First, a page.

Perhaps some women may behave in the opposite way, equivalent to a man. However, I do not believe that the status quo is appropriate. Somehow, justice is needed for the many women who are clearly "done" against their will, but justice also needs to be done for men who may have been forced against their will. However, on the whole, I think that we men have a lot to answer for in the way in which some women are treated as regards rape.

6.15 p.m.

Lord Bingham of Cornhill: I too had not intended to speak but various Members of the Committee have tempted me to do so. Perhaps I make take a specific example which may be stigmatised as far fetched, but I think it makes the point.

Let us suppose that a defendant is charged with raping a complainant at 2 a.m. on New Year's Day. Let us suppose further that he is in a position to instruct counsel to ask these questions of the complainant: "Did you voluntarily have sexual relations with a different man, A, on Boxing Day? Did you voluntarily have sexual relations with a different man, B, on 27th December? Did you voluntarily have sexual

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relations with a third man, C, on 28th December? Did you voluntarily have sexual relations with another man, D, on 29th December?"

As I understand the Bill, if the defendant's defence is one of consent--not reasonable belief, but consent--none of those questions could be asked, even if it was known that the answer to all of them would be "Yes". The reason for not permitting those questions is not that they are irrelevant. I suggest that no rational person would think that those questions were irrelevant. I also suggest that a reasonable juror could think that they were probative. By "probative" I do not mean "conclusive". They do not mean that the complaint is false; they just mean that it is something that a reasonable person would want to take into account in considering the truth of the complaint made and the defence to it. If such questions were not capable of being regarded as relevant and probative, we would not see the 24-hour window before and after the alleged offence for which the Bill provides.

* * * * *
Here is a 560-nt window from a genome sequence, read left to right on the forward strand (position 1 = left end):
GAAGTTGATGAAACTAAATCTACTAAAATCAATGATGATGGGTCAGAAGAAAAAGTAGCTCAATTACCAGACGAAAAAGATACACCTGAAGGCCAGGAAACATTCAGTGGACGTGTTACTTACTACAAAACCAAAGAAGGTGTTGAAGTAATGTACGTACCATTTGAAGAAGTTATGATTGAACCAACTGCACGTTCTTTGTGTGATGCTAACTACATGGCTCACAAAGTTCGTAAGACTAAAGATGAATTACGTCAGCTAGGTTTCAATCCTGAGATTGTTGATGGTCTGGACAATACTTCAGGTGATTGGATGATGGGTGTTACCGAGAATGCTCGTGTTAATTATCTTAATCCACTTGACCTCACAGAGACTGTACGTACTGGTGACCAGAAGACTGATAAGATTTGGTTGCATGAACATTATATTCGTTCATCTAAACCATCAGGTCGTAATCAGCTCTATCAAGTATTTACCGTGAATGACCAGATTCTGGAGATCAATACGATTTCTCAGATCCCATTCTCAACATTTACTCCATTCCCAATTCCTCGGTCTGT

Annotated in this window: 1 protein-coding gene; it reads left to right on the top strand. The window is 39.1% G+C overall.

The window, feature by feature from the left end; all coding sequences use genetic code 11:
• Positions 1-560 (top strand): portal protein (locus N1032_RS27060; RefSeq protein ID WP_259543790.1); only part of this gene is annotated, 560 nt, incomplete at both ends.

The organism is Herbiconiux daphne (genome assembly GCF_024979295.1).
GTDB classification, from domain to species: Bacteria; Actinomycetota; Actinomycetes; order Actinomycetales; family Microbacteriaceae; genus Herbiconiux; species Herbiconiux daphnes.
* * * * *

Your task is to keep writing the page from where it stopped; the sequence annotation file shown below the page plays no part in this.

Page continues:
Therefore, these are relevant questions, potentially; they are probative questions, potentially, but, if I understand the Bill correctly, the judge is not to be given any discretion to allow them to be asked unless the issue is not consent, but reasonable belief.

I suggest that that is not good sense. That is not a recipe for the good administration of justice. Although the Minister took issue when I said this the other evening, I suggest that we must at all costs avoid miscarriages of justice in this area as in every other. I am sure that Members of the Committee do not need reminding that the penalty for conviction of rape is a very heavy one. The courts have been responsive to the outrage that all decent segments of society feel at the commission of what is rightly described as an act of violence as well as of gross sexual violation. So let us not suppose that a count of rape is one that leads to no severe penalty; it leads to a very severe penalty indeed. That means that the need to ensure that somebody is truly guilty before he is convicted is ever stronger.

Some noble Lords have asked whether the law is now observed. The truth of the matter is that none of us really knows. Some of us have impressions, perhaps gained from the newspapers, one way; others have views, derived from research, the other way. I can contribute one piece of information for the Committee's consideration. When judges who try these cases attend, as they regularly do, the circuit level seminars on the conduct of these cases run by the Judicial Studies Board, the question that is always asked is whether the discretion is too lightly exercised in favour of the defence. The suggestion that it is greeted by the judges with a sense of outrage and disbelief. That confirms, I venture to suggest, what the noble Baroness, Lady Mallalieu, with her enormous day-to-day experience, told the Committee.

Perhaps I may draw attention to the extremely guarded terms in which our amendment, Amendment No. 125, is framed. It states that such questions and evidence are to be allowed,


    "if and to the extent that the court considers such evidence or question to be necessary".

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It does not say "desirable" but "necessary"--the strongest word which could be used--and for what purpose,


    "in the interests of justice"
which must be paramount,


    "to ensure a fair trial of the accused".

I hope that the Minister will think carefully about the matter. I can see no good reason why any court should be deprived of a discretion as limited and closely circumscribed as that.